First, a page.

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Trade Flows, Multilateral Resistance, and Firm Heterogeneity

  • Alberto Behar
  • Benjamin D. Nelson

We present a gravity model that accounts for multilateral resistance, firm heterogeneity and country-selection into trade, while accommodating asymmetries in trade flows. A new equation for the proportion of exporting firms takes a gravity form, such that the extensive margin is also affected by multilateral resistance. We develop Taylor approximated multilateral resistance terms with which to capture the comparative static effects of changes in trade costs. For isolated bilateral changes in trade frictions, multilateral resistance effects are small for most countries. However, if all countries reduce their trade frictions, the impact of multilateral resistance is so strong that bilateral trade falls in most cases, despite the larger trade elasticities implied by firm heterogeneity. As a consequence, the world-wide trade response, though positive, is much lower.

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Paper provided by International Monetary Fund in its series IMF Working Papers with number 12/297.

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Length: 39
Date of creation: 20 Dec 2012
Date of revision:
Handle: RePEc:imf:imfwpa:12/297
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  1. Andrew Bernard & J. Bradford Jensen & Stephen Redding & Peter Schott, 2007. "Firms in International Trade," Working Papers 07-14, Center for Economic Studies, U.S. Census Bureau.
  2. Alberto Behar & Laia Cirera-i-Crivillé, 2013. "Does it Matter Who You Sign With? Comparing the Impacts of North–South and South–South Trade Agreements on Bilateral Trade," Review of International Economics, Wiley Blackwell, vol. 21(4), pages 765-782, 09.
  3. James E. Anderson & Eric van Wincoop, 2001. "Gravity with Gravitas: A Solution to the Border Puzzle," NBER Working Papers 8079, National Bureau of Economic Research, Inc.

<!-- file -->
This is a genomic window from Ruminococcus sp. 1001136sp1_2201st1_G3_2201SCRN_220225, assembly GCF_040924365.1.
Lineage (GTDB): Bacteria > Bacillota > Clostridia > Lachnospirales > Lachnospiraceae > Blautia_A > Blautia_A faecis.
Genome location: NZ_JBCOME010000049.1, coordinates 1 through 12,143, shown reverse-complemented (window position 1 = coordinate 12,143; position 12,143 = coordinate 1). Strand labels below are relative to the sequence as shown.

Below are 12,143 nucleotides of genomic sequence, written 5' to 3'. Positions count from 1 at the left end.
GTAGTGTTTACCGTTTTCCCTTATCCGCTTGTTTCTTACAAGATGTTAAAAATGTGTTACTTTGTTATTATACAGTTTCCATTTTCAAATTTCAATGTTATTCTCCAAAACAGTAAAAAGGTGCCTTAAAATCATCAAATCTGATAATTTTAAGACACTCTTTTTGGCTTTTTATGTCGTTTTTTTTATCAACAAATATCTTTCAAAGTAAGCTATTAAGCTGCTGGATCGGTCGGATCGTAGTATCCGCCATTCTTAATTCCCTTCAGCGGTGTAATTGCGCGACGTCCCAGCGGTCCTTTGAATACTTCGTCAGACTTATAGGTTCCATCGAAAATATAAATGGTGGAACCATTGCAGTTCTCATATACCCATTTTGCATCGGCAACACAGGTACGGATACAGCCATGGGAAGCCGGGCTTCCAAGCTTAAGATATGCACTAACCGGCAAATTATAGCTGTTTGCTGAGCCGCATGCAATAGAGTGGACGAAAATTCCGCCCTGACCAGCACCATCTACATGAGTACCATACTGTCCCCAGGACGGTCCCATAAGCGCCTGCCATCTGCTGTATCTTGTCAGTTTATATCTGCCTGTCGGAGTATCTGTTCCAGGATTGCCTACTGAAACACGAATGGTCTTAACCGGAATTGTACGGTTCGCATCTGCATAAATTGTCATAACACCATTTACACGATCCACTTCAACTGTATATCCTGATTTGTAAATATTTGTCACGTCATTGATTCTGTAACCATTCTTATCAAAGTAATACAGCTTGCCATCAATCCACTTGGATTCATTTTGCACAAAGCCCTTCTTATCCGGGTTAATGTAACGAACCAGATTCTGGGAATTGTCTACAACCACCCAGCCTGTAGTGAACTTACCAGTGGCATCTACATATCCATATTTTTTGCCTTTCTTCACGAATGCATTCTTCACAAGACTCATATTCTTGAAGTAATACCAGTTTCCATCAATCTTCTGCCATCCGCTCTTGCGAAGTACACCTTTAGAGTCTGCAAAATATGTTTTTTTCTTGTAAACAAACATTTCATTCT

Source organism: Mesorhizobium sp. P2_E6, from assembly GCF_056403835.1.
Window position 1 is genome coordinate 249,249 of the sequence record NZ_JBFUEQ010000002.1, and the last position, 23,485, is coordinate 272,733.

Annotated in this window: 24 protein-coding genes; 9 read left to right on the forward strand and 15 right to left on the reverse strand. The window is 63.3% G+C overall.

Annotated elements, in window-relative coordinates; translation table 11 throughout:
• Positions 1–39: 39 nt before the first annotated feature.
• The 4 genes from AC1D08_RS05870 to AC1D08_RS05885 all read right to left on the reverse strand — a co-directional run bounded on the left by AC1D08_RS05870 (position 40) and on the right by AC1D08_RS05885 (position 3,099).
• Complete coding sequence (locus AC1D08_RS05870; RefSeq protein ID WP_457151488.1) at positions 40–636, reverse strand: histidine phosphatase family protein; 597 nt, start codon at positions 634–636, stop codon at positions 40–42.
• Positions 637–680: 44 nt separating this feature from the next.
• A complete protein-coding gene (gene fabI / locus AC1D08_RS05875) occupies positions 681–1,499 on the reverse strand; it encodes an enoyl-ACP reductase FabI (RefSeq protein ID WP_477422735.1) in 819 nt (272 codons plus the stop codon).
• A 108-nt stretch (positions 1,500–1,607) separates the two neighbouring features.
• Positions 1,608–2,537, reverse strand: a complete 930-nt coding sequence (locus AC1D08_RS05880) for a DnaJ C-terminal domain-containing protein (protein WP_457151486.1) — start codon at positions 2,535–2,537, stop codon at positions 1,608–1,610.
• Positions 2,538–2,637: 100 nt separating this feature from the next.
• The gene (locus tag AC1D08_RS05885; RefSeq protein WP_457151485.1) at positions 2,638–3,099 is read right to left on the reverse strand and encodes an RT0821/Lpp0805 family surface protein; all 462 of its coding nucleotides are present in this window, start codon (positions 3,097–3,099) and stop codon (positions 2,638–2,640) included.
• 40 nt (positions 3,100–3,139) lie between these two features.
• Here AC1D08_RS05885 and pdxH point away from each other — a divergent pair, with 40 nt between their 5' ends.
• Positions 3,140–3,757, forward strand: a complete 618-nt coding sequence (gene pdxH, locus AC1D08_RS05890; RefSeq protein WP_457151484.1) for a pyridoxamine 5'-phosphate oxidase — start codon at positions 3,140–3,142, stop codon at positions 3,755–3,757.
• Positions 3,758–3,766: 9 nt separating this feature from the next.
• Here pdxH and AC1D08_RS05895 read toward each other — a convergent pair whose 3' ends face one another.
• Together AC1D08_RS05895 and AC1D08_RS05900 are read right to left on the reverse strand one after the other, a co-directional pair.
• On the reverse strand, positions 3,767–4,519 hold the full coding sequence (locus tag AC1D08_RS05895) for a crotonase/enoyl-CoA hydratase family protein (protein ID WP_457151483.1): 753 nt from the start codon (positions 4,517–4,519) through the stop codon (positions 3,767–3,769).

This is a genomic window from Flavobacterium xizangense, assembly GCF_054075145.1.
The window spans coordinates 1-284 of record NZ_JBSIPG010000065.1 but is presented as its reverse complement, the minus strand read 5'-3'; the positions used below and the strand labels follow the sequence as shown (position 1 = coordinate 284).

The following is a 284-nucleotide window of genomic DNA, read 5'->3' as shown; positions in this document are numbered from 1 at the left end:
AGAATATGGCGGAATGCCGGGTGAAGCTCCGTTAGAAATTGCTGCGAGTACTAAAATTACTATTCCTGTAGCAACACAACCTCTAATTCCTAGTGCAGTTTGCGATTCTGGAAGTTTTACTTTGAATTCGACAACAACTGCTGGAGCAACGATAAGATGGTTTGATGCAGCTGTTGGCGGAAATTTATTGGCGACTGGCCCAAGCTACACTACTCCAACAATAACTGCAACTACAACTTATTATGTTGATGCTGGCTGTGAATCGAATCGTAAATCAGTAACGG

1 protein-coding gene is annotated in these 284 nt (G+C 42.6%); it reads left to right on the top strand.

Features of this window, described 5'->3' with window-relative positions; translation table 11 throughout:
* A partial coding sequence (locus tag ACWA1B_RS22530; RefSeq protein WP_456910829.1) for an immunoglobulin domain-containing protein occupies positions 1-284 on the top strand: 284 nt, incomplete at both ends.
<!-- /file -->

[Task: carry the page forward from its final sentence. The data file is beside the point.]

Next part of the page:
4. James E. Anderson & Eric van Wincoop, 2004. "Trade Costs," Journal of Economic Literature, American Economic Association, vol. 42(3), pages 691-751, September.
  5. James E. Anderson & Yoto V. Yotov, 2011. "Terms of Trade and Global Efficiency Effects of Free Trade Agreements, 1990-2002," NBER Working Papers 17003, National Bureau of Economic Research, Inc.
  6. Baier, Scott L. & Bergstrand, Jeffrey H., 2009. "Bonus vetus OLS: A simple method for approximating international trade-cost effects using the gravity equation," Journal of International Economics, Elsevier, vol. 77(1), pages 77-85, February.
  7. McCallum, John, 1995. "National Borders Matter: Canada-U.S. Regional Trade Patterns," American Economic Review, American Economic Association, vol. 85(3), pages 615-23, June.
  8. James E. Anderson & Yoto V. Yotov, 2010. "The Changing Incidence of Geography," American Economic Review, American Economic Association, vol. 100(5), pages 2157-86, December.
  9. Peter Egger & Mario Larch & Kevin E. Staub & Rainer Winkelmann, 2010. "The Trade Effects of Endogenous Preferential Trade Agreements," SOI - Working Papers 1013, Socioeconomic Institute - University of Zurich.
  10. Alberto Behar & Philip Manners & Benjamin D. Nelson, 2013. "Exports and International Logistics," Oxford Bulletin of Economics and Statistics, Department of Economics, University of Oxford, vol. 75(6), pages 855-886, December.
  11. Tony Venables & Alberto Behar, 2010. "Transport Costs and International Trade," Economics Series Working Papers 488, University of Oxford, Department of Economics.
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